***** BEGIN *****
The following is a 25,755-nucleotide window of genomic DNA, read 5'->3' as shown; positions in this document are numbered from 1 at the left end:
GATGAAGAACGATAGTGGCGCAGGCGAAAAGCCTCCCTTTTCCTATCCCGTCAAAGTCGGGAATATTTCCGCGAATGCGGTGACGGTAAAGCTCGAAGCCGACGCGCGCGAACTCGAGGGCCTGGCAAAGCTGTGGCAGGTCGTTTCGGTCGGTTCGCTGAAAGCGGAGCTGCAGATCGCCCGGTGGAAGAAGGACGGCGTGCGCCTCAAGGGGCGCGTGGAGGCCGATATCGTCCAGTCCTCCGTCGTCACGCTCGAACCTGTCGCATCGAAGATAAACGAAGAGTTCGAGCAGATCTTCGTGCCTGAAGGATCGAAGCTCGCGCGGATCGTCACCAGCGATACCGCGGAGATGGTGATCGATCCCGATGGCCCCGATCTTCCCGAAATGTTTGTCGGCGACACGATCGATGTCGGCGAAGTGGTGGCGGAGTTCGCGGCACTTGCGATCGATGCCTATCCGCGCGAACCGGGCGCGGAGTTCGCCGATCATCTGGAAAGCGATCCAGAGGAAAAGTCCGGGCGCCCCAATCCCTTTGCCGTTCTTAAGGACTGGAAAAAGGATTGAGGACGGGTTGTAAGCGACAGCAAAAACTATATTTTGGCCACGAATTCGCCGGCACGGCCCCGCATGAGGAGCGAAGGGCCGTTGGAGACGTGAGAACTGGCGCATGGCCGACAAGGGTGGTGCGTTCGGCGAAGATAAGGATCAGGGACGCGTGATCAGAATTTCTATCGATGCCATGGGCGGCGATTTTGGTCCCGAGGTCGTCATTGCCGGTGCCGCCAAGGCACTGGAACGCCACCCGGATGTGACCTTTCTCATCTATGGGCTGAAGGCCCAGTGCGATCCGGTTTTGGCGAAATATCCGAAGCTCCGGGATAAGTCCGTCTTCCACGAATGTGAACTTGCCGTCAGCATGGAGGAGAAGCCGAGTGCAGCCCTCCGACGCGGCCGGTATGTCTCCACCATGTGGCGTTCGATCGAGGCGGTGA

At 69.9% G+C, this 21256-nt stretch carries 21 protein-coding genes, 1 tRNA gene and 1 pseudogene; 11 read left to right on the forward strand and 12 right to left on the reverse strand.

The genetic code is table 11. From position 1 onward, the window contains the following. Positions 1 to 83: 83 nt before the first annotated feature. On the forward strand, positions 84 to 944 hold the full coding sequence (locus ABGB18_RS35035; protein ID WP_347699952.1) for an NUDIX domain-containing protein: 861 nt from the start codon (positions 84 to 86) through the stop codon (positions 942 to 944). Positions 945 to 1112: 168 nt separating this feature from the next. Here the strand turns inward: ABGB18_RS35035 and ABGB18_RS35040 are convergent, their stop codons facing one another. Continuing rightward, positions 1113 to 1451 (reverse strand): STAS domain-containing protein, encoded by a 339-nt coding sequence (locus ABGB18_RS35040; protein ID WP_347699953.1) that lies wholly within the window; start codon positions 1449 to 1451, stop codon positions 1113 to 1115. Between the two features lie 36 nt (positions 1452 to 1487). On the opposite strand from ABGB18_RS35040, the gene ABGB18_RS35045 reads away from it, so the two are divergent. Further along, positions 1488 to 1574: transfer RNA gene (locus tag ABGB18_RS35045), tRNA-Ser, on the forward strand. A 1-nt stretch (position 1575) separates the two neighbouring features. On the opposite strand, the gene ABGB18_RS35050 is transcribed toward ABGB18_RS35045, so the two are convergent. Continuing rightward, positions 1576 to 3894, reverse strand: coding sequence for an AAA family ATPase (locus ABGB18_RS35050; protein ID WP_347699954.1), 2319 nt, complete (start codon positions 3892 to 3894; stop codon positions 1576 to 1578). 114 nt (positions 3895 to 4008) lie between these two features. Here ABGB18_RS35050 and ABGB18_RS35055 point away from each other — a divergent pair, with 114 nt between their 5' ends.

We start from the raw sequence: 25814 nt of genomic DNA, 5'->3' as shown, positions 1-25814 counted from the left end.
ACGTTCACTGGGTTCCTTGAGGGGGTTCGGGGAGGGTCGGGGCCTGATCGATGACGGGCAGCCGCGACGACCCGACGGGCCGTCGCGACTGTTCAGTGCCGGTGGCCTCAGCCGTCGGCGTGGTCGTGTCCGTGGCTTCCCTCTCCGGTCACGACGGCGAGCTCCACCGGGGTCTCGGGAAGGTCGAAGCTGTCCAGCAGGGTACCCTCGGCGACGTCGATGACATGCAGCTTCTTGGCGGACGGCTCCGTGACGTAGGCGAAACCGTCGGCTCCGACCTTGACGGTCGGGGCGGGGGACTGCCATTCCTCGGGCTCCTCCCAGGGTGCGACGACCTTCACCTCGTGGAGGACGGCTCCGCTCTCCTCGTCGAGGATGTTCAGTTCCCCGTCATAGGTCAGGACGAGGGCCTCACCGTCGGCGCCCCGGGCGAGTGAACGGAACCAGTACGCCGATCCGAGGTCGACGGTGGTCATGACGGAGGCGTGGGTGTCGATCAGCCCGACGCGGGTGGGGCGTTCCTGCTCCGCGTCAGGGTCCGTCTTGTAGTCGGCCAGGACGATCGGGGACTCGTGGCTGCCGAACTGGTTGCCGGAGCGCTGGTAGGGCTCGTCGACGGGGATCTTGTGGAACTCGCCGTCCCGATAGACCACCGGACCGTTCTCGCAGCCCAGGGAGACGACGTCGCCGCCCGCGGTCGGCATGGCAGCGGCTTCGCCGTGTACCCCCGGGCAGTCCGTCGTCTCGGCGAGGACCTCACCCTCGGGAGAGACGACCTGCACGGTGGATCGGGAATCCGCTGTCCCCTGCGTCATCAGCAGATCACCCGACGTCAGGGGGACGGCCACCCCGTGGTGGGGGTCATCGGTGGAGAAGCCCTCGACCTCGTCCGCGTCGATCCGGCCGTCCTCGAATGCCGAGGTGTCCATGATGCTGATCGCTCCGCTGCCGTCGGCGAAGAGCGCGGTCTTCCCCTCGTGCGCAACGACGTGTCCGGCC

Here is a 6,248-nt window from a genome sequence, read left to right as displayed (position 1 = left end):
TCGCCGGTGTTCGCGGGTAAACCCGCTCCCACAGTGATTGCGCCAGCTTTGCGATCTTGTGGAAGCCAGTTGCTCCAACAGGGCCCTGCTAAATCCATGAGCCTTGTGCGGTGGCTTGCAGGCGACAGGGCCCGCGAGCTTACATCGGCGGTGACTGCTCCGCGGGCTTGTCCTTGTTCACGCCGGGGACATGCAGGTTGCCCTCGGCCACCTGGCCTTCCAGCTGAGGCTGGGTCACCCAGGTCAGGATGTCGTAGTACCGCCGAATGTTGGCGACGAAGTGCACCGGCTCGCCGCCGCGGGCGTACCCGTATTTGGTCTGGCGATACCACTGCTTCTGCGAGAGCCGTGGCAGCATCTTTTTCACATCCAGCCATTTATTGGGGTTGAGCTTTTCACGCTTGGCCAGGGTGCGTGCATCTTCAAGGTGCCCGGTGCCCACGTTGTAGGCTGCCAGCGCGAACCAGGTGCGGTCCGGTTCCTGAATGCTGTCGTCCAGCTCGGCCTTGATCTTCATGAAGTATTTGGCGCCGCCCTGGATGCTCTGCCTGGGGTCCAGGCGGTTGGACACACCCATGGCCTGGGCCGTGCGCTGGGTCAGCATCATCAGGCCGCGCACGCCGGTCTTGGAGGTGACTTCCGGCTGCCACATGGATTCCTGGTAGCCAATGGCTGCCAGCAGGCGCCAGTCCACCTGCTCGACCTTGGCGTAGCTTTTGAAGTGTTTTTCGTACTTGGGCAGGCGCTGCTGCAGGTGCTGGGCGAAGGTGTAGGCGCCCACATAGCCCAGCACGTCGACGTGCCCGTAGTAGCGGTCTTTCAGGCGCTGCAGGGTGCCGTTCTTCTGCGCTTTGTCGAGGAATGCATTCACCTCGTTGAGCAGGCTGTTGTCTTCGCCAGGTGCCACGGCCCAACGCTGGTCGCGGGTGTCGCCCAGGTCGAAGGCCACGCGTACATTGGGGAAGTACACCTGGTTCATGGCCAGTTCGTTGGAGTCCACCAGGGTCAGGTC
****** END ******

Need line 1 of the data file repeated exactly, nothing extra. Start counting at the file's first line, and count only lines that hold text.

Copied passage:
The following is a 25,755-nucleotide window of genomic DNA, read 5'->3' as shown; positions in this document are numbered from 1 at the left end: